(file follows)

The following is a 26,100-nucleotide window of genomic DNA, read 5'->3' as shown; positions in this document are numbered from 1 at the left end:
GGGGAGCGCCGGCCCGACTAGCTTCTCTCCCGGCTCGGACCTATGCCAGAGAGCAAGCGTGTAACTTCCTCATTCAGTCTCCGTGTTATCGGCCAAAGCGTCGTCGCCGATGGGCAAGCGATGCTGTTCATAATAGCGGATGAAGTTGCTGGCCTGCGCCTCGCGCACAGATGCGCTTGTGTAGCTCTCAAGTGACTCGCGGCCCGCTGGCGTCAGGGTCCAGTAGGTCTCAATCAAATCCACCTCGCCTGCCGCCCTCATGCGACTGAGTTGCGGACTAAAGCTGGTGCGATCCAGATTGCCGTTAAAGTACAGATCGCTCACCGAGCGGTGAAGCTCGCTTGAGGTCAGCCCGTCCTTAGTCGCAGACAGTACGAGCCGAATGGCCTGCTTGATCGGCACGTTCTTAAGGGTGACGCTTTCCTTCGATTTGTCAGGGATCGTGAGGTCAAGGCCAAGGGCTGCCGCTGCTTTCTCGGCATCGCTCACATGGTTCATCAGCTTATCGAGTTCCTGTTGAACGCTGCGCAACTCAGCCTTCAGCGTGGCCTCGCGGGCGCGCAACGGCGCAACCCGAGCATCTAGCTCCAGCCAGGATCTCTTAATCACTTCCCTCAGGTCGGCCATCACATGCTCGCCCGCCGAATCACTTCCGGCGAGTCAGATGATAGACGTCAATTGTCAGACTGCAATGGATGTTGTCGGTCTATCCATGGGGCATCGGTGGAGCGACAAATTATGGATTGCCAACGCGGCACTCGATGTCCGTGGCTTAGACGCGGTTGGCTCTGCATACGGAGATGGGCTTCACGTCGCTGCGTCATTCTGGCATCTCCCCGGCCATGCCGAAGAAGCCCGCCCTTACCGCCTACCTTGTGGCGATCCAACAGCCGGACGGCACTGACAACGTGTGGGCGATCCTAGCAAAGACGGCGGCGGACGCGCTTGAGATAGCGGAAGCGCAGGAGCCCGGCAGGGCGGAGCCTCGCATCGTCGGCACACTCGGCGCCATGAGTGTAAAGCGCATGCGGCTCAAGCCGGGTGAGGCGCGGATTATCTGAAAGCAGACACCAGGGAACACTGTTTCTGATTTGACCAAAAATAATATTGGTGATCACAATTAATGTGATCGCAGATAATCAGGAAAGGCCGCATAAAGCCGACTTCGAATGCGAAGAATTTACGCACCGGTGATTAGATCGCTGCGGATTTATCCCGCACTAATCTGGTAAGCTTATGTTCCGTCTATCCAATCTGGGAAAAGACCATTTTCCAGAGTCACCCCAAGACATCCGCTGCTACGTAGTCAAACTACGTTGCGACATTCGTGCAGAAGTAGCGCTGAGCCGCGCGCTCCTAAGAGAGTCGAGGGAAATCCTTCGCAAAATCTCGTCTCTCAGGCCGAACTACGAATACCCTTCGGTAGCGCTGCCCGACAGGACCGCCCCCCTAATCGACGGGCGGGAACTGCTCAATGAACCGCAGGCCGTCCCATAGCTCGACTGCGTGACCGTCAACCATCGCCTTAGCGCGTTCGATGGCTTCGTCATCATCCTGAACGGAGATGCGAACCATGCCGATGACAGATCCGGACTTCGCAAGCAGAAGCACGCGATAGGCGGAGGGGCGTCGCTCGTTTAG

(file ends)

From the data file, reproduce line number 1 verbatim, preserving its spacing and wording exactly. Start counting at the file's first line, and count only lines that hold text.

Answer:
The following is a 26,100-nucleotide window of genomic DNA, read 5'->3' as shown; positions in this document are numbered from 1 at the left end: